Where are our children? Joined up education management systems are a crucial part of tracking down and supporting the missing.
By Kelly Traverse, Education Knowledge Expert
Dame Rachel de Souza, the Children’s Commissioner for England has announced that an inquiry is to be conducted into the number of children of school age that are missing from education. The number of children in this situation is thought to be anything between 80,000 and 100,000 – a worrying statistic in itself. What is perhaps equally disturbing is the fact that some councils have been unable to provide basic data from their education management systems.
Speaking on Radio 4’s Woman’s Hour, Dame Rachel said:
“When I asked the 10 local authorities to send me very simple data [such as] how many children have you got in your area, how many children are not on roll, how many children are waiting for school places, they could not all give me that answer,"
"I cannot believe that we can't actually manage to find every child in this country."
Once again, this issue highlights the need for local authorities to have access to an efficient IT solution that is able to manage children and families under one record. If this was the case, all professionals involved with a child, young person or family would be working from the same information, with appropriate access controls to see all data.
Real time data gives councils the ability to find and support missing pupils
Like a viewer of a TV quiz show, this sort of story has one software provider jumping up and down and shouting the answer – “it is already possible!”. Liquidlogic’s software spans social care and education, providing councils with a complete picture of their school age population and giving the ability to track those who are missing and support persistent absentees to attend school and college.
The Liquidlogic Early Years & Education System (EYES) holds information on children and families in one place. Key information is available without the need for producing lengthy and often complex reports through use of functional real time dashboards, pupil status flags, configurable alerts, and automated daily school data feeds. Using dashboards, EYES shows how many pupils the local authority has on record. This data is drawn from a variety of sources including social care referrals, early help interventions, early years, school enrolments and post-16 information. Using the wealth of data available, councils are presented with real time data, a variety of indicators and alerts and access to all the information they need to understand where their children and young people are. In those cases where children go missing, professionals are alerted immediately and can begin tracking.
EYES imports a subset of data on all enrolled pupils, including daily attendance from schools as well as identifying where enrolment records are deleted by schools, children have not attended, or schools have off rolled. Professionals can be alerted when leaving data is received and no further enrolment is supplied, allowing them to follow up with the intended destination if known.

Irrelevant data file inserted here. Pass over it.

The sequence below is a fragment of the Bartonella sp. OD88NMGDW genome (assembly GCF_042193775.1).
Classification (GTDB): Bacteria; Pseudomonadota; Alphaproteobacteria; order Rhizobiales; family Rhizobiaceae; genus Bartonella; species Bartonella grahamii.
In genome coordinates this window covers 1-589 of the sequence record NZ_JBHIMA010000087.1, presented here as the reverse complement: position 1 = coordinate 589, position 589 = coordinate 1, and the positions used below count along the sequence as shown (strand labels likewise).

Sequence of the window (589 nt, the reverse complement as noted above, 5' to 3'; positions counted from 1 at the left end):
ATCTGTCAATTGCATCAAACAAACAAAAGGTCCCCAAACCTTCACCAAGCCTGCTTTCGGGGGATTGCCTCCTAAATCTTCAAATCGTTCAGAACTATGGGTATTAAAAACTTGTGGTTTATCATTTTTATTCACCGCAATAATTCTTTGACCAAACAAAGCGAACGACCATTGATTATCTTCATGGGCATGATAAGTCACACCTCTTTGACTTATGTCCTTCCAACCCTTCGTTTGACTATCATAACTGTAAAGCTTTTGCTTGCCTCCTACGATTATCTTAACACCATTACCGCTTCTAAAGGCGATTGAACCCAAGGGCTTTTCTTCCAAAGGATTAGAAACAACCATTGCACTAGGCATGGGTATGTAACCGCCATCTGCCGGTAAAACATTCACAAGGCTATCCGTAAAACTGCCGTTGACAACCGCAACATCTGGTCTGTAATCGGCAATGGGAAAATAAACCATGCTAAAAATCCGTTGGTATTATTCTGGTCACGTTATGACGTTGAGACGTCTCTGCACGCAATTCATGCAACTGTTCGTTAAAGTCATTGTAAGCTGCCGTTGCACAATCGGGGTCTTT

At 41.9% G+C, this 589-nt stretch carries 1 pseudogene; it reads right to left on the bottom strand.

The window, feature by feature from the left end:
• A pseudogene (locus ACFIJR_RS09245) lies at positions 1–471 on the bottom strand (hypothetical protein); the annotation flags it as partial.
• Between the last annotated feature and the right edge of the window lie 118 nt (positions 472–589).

Councils using EYES can even automatically collect statutory pupil data for vulnerable cohorts outside of the area, such as children looked after and pupils with an Education Health & Care Plan (EHCP), as well as post-16 students where the council is responsible.
In addition to this, admissions teams can understand how many pupils are waiting for a school place, who is in the process of Fair Access Protocols and those seeking education as new arrivals into the country - subsequently, they are alerted if the children they allocate do not arrive at their destination school.
Using tech to break down barriers and understand where children are
Even where parents have not applied for a reception place and children have no early years provision, the team can see and follow up on those children to ensure they are traced early. System workflows enable information to move between departments and not work in silo which has traditionally been a problem in local authorities.
Attendance teams can use EYES to understand where children are, identify patterns or trends in non-attendance and efficiently track those missing. Schools can also make referrals to the local education authority online in a secure and efficient way to meet their statutory duties.
Councils carry a huge responsibility in tracking pupil attendance and have endured many years of austerity and staff cuts. This reduction in resource means that education teams desperately need the tools to do their job efficiently and accurately. The EYES platform from Liquidlogic ensures that data is accurate, available at the touch of a button, secure and access controlled. This cohort of up to 100,000 pupils should be simple to track and address, yet councils continue to endure systems that are not joined up and cannot provide the data that is being requested by Dame Rachel de Souza. Something has to change so that councils are not left with the feeling that they “could do better”.